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Plywood Over Shiplap

Q: What is shiplap?

A: They are boards of varying widths ( come in 6″-8″ & 10″) that have an opposing lap cut out of the edges. Basically just lap about 3/4″ over each other.

Q: Is it a good idea to put shingles over shiplap?

A: At one time shiplap was all that was used. All roof decks had it. Years ago the shingle manufacturers did not require underlayment on the roofdeck below the shingles. This allowed them to breathe. The shiplap stayed dry & there was very little movement from the boards. Then came the laminated shingle & underlay was required on all the decks. This sealed the attic spaces. If the attic is properly vented then the shiplap is fine, if not then the moisture in the attic will expand the underside of the boards & cause buckles in the roof. Not so critical with an interlocking shingle( which is no longer made) but with a laminated shingle it can create humps in the shingle &  any humps at the nail line can retain water & rust out the nails( especially “Electro Galvanized ” nails)

Q: How do I determine if  I have proper venting?

A: Not so easy sometimes. Most of these are old houses & have been renovated several times over. I have found houses that have been re-insulated & had insulation blown between all the rafters very much limiting the air flow. A lot of old houses also had no soffits venting as we know them today (perforated aluminum, vinyl or vented strips under the eave) Then to dress up these old houses they put in aluminum soffits & did not cut the holes through to the attic. Looks vented but isn’t. I have even seen good soffit venting but no roof vents or holes cut too small. Remember air does not move without intake & exhaust. Another problem I run into on a regular basis is bath & kitchen  fans blowing up into the attic or out to the soffit (but not through the soffit) This moist air coming out of the house will saturate the shiplap boards. This is not a good scenario with plywood either, usually causing mold because the plywood seals tighter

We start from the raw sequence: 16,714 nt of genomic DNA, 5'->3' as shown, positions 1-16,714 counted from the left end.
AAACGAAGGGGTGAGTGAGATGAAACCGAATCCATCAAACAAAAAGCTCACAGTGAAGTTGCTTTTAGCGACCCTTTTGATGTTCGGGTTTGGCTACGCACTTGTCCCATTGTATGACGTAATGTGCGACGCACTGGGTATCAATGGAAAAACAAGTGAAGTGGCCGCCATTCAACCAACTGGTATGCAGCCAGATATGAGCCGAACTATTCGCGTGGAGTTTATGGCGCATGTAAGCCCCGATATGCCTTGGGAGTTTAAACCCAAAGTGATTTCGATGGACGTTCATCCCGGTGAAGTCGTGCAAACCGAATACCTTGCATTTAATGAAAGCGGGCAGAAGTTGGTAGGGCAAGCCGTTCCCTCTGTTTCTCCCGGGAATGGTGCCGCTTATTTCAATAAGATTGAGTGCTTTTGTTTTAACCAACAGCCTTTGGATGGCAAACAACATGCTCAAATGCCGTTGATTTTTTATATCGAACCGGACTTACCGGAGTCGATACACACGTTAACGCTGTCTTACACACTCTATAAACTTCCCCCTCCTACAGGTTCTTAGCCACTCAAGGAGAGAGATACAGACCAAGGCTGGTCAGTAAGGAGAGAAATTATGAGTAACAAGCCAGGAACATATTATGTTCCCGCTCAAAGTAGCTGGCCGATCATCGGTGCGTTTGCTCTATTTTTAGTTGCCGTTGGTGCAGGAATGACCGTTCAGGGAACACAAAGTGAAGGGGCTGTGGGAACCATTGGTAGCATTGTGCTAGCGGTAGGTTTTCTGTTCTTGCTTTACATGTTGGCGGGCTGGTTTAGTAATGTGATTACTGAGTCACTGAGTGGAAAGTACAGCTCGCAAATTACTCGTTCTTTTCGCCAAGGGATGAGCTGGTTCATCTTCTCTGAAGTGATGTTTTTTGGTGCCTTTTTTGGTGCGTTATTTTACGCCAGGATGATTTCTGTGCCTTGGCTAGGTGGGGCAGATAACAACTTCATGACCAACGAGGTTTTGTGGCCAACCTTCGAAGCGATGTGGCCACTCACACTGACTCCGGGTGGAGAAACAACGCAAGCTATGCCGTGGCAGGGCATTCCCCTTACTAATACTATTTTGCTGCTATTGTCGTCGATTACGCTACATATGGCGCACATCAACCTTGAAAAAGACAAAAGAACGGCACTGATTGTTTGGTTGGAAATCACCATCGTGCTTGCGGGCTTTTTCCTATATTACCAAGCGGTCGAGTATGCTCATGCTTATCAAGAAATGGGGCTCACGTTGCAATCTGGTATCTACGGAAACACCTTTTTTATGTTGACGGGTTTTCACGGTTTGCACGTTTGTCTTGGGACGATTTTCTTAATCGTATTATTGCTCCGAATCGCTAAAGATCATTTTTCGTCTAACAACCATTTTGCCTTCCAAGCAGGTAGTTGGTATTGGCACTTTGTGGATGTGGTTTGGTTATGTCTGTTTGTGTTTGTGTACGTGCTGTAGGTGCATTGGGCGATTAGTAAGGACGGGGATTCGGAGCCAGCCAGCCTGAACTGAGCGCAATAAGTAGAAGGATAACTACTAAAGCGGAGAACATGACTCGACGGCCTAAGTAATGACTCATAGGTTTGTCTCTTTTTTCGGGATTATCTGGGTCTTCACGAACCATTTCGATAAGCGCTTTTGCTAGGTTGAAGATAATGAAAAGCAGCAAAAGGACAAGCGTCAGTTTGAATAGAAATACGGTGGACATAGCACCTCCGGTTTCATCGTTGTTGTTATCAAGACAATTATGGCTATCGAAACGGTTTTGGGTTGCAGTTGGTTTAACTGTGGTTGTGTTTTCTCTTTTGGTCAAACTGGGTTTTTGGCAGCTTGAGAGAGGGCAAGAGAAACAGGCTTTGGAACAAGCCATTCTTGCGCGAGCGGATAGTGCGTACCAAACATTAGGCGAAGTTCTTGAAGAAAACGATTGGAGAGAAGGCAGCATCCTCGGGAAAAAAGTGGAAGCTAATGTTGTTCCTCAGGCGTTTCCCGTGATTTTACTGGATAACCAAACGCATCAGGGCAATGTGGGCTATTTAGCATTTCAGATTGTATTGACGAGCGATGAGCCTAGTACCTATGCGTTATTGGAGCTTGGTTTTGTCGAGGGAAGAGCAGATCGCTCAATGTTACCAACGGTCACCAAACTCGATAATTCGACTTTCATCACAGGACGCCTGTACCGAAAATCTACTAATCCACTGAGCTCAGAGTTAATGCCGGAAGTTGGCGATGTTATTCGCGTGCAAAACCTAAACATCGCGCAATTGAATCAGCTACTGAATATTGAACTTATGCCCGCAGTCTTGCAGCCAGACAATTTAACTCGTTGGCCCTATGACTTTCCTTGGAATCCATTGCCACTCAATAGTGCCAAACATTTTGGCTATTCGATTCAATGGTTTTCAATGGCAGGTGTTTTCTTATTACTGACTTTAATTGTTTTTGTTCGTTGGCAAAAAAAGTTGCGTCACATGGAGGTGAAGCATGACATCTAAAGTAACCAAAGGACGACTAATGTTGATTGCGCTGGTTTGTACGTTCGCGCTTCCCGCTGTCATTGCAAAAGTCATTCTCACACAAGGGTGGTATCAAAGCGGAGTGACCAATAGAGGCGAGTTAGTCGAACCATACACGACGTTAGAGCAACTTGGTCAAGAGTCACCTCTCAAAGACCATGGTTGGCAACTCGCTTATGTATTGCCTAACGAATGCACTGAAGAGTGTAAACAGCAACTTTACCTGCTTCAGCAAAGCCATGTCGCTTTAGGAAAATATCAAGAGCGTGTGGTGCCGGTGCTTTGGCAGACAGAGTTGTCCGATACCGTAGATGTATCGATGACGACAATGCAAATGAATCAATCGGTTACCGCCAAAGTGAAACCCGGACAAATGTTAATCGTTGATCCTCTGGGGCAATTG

Q: Should I re-sheet with plywood?

A: Plywood will eliminate the buckling problem completely, but still needs to be properly vented. Shiplap does work but requires good intake & exhaust. I am sure I am not the only one that has been deceived by what looked like venting but wasn’t. Most of the shiplap on buildings has been on there for 2 or 3 possibly 4 roofs so it may not be in the best condition for another roof.

Note: If you think there is something not quite right, you need to bring it to the attention of the roofing contractor so a course of action can be taken to prevent future problems.

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